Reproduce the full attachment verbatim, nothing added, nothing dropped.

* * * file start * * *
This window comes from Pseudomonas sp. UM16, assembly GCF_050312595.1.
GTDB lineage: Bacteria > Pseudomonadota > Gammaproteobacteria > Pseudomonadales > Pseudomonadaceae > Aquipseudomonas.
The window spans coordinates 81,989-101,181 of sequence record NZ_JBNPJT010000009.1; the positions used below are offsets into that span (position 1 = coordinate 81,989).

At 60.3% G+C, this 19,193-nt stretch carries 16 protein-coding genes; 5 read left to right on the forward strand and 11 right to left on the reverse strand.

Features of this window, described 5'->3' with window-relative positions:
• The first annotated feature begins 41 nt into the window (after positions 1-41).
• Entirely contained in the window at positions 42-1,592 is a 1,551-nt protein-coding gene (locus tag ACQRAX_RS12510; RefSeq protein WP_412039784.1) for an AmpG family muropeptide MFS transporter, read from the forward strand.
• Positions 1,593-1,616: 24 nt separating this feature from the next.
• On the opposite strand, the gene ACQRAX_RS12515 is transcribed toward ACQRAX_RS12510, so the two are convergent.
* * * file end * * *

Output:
This window comes from Pseudomonas sp. UM16, assembly GCF_050312595.1.
GTDB lineage: Bacteria > Pseudomonadota > Gammaproteobacteria > Pseudomonadales > Pseudomonadaceae > Aquipseudomonas.
The window spans coordinates 81,989-101,181 of sequence record NZ_JBNPJT010000009.1; the positions used below are offsets into that span (position 1 = coordinate 81,989).

At 60.3% G+C, this 19,193-nt stretch carries 16 protein-coding genes; 5 read left to right on the forward strand and 11 right to left on the reverse strand.

Features of this window, described 5'->3' with window-relative positions:
• The first annotated feature begins 41 nt into the window (after positions 1-41).
• Entirely contained in the window at positions 42-1,592 is a 1,551-nt protein-coding gene (locus tag ACQRAX_RS12510; RefSeq protein WP_412039784.1) for an AmpG family muropeptide MFS transporter, read from the forward strand.
• Positions 1,593-1,616: 24 nt separating this feature from the next.
• On the opposite strand, the gene ACQRAX_RS12515 is transcribed toward ACQRAX_RS12510, so the two are convergent.